Repealing Obamacare

Written by Steven Spear, Jr.

After seven years of promising the repeal of the Affordable Care Act (ACA), Republicans finally have chance to do it. They have control of the White House and a majority in the Senate and the House. This should be easy. But it is harder than anyone thought. As President Trump said, “It’s an unbelievably complex subject. Nobody knew that healthcare could be so complicated.”

Instead of improving on the failures of the ACA, the Republican plan is to start over. They are going to dismantle the healthcare law and take us back to pre-ACA days. This is what has happened so far—

 

In early March, six weeks after Trump’s inauguration, Speaker of the House Paul Ryan unveiled the American Healthcare Act. The bill went through the committee process and was scheduled for a vote 3 weeks after its introduction for a grand total of 9 weeks  of consideration. (For comparison, the ACA was introduced 32 weeks after Obama’s inauguration and went through the committee process and was scheduled for a vote 3 weeks for a grand total of 35 weeks of consideration.) After Republican congressman faced intense pressure from their constituents, many opposed this bill, and Ryan withdrew the bill only a few hours before the scheduled vote.

With amendments that allow insurers to charge higher premiums to older enrollees and people with pre-existing conditions, the AHCA was re-introduced in late April and passed in early May.

In late June, Senate Majority Leader Mitch McConnell released his version the Better Care Reconciliation Act of 2017. Five Republican Senators have publicly stated that they will not support this bill—the bill will fail if only three Republican Senators vote against it. McConnell is pushing for the bill to be amended and passed before Congress goes into recess next week.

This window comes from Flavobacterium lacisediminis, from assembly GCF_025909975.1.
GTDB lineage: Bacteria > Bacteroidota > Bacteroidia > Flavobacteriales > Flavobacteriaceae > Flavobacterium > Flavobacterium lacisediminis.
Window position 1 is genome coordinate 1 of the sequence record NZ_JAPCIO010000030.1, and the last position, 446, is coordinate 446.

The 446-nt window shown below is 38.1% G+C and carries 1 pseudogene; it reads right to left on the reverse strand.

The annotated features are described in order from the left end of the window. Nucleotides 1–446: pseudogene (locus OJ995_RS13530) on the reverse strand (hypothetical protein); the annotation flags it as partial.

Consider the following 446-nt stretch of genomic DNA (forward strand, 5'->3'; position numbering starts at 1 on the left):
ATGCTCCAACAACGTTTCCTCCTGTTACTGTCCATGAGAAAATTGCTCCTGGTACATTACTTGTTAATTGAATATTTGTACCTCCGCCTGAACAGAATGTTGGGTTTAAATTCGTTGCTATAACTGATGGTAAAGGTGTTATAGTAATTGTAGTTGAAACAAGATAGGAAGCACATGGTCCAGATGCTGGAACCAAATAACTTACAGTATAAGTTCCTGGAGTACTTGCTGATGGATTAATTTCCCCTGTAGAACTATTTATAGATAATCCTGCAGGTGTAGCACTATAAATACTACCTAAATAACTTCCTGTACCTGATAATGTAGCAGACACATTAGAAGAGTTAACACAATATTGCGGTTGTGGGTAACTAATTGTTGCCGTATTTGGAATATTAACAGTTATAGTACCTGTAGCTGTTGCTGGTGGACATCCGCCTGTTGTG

The CBO has also released reports on the American Healthcare Act and the Better Care Reconciliation Act for the Affordable Act. Here are some of the similarities between the bills:

  • “The creation a Pension and State Stability Fund that helps states to lower premiums by reducing the costs to insurers of people with high health care expenditures;
  • “The repeal of a surtax on net investment income;
  • “Average premiums would be 20% lower because of waivers that—
    • allow states to modify the requirements governing essential health benefits (EHBs), which set minimum standards for insurance benefits
    • allow insurers to set community-rating premiums on the basis of an individual’s health status if the person had not demonstrated continuous coverage.”

The waivers are the most damaging part of these bills. Using the first waiver would cause enrollees to pay lower premiums, but the insurance would likely not cover major medical services. Using the second waiver would cause healthier enrollees to leave the high cost plans with community-rating premiums. With healthy enrollees leaving, premiums would increase and eventually people who are less healthy and with pre-existing conditions would be priced out of the plans.

Here are some of the differences:

Table A: Comparisons between the Affordable Care Act (ACA), American Healthcare Act 2017 (AHCA), and Better Care Reconciliation Act of 2017 (BCRA). Unless otherwise noted, all estimated numbers are in billions and through 2026.

ACA AHCA BCRA
Numbered of Uninsured (in millions) 28 49 51
Total Cuts to Medicaid N/A 834 772
Total Reduction in the Deficit N/A 119 321

Table B: Comparisons between total annual premium payments for a single individual making $26,500 a year under the Affordable Care Act (ACA), American Healthcare Act 2017 (AHCA), and the Better Care Reconciliation Act (BCRA).

Age ACA AHCA BCRA
21 years old $1,700 1,250 2,200
40 years old 1,700 2,100 3,300
64 years old 1,700 13,600 6,500

 

The real problem in the U.S. healthcare system is the cost. According to the World Bank, healthcare costs were 17.1% of U.S. GDP in 2014. The next major country was France at 11.5%. The U.S. spends nearly fifty percent more than France on healthcare, but the two countries have similar outcomes. If we can understand the cost drivers of U.S. healthcare, it will help the government control its spending, and those without insurance will be more able to pay for unexpected medical costs.

So what happens next? Do we raise taxes? Do we cut benefits? Do we leave this to private insurance companies? Do we create a national health service?  Until we can have an honest conversation about these hard trade-offs, we will see healthcare continually debated in the realm of political theatre for decades to come.

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One comment

  1. tisispear · ·

    Spectators often have all the answers until it’s time for them to take the test.

    Like

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